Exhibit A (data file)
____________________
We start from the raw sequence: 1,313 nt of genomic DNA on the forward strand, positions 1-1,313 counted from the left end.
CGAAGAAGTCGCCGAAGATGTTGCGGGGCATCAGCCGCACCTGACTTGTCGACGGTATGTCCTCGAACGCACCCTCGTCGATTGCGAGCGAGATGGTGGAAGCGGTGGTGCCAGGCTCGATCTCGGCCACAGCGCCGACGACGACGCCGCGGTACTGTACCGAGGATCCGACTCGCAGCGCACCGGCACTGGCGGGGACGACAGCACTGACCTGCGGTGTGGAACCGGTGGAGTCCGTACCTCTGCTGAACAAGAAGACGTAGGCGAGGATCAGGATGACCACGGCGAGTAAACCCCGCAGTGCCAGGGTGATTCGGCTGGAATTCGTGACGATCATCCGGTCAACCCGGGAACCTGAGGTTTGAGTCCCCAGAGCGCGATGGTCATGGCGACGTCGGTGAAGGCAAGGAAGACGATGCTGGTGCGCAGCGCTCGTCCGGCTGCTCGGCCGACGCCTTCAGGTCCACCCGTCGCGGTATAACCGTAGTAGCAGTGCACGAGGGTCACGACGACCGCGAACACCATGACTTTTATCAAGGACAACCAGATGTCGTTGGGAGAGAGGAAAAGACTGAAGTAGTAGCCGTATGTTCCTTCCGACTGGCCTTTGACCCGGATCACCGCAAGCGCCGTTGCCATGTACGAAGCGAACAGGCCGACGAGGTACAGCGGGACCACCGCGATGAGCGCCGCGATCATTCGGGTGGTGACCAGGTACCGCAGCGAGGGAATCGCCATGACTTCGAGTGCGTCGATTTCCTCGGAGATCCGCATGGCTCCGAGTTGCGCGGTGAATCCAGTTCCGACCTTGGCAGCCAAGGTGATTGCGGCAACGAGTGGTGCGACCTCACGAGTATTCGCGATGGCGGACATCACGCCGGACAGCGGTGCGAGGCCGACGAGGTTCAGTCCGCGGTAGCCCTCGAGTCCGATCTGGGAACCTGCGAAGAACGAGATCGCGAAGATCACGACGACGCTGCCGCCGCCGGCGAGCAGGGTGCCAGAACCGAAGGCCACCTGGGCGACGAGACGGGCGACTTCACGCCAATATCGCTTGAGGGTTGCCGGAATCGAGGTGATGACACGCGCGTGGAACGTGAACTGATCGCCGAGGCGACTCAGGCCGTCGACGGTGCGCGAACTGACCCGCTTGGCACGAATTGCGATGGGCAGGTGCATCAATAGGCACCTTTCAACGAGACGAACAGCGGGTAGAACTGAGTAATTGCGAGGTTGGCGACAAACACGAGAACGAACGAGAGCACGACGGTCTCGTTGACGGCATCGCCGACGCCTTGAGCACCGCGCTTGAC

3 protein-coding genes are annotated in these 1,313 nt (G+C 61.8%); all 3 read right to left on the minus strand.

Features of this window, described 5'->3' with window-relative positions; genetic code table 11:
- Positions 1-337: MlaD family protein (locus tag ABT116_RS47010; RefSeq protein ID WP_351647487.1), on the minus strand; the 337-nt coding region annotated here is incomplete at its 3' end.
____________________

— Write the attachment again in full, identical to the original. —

We start from the raw sequence: 1,313 nt of genomic DNA on the forward strand, positions 1-1,313 counted from the left end.
CGAAGAAGTCGCCGAAGATGTTGCGGGGCATCAGCCGCACCTGACTTGTCGACGGTATGTCCTCGAACGCACCCTCGTCGATTGCGAGCGAGATGGTGGAAGCGGTGGTGCCAGGCTCGATCTCGGCCACAGCGCCGACGACGACGCCGCGGTACTGTACCGAGGATCCGACTCGCAGCGCACCGGCACTGGCGGGGACGACAGCACTGACCTGCGGTGTGGAACCGGTGGAGTCCGTACCTCTGCTGAACAAGAAGACGTAGGCGAGGATCAGGATGACCACGGCGAGTAAACCCCGCAGTGCCAGGGTGATTCGGCTGGAATTCGTGACGATCATCCGGTCAACCCGGGAACCTGAGGTTTGAGTCCCCAGAGCGCGATGGTCATGGCGACGTCGGTGAAGGCAAGGAAGACGATGCTGGTGCGCAGCGCTCGTCCGGCTGCTCGGCCGACGCCTTCAGGTCCACCCGTCGCGGTATAACCGTAGTAGCAGTGCACGAGGGTCACGACGACCGCGAACACCATGACTTTTATCAAGGACAACCAGATGTCGTTGGGAGAGAGGAAAAGACTGAAGTAGTAGCCGTATGTTCCTTCCGACTGGCCTTTGACCCGGATCACCGCAAGCGCCGTTGCCATGTACGAAGCGAACAGGCCGACGAGGTACAGCGGGACCACCGCGATGAGCGCCGCGATCATTCGGGTGGTGACCAGGTACCGCAGCGAGGGAATCGCCATGACTTCGAGTGCGTCGATTTCCTCGGAGATCCGCATGGCTCCGAGTTGCGCGGTGAATCCAGTTCCGACCTTGGCAGCCAAGGTGATTGCGGCAACGAGTGGTGCGACCTCACGAGTATTCGCGATGGCGGACATCACGCCGGACAGCGGTGCGAGGCCGACGAGGTTCAGTCCGCGGTAGCCCTCGAGTCCGATCTGGGAACCTGCGAAGAACGAGATCGCGAAGATCACGACGACGCTGCCGCCGCCGGCGAGCAGGGTGCCAGAACCGAAGGCCACCTGGGCGACGAGACGGGCGACTTCACGCCAATATCGCTTGAGGGTTGCCGGAATCGAGGTGATGACACGCGCGTGGAACGTGAACTGATCGCCGAGGCGACTCAGGCCGTCGACGGTGCGCGAACTGACCCGCTTGGCACGAATTGCGATGGGCAGGTGCATCAATAGGCACCTTTCAACGAGACGAACAGCGGGTAGAACTGAGTAATTGCGAGGTTGGCGACAAACACGAGAACGAACGAGAGCACGACGGTCTCGTTGACGGCATCGCCGACGCCTTGAGCACCGCGCTTGAC

3 protein-coding genes are annotated in these 1,313 nt (G+C 61.8%); all 3 read right to left on the minus strand.

Features of this window, described 5'->3' with window-relative positions; genetic code table 11:
- Positions 1-337: MlaD family protein (locus tag ABT116_RS47010; RefSeq protein ID WP_351647487.1), on the minus strand; the 337-nt coding region annotated here is incomplete at its 3' end.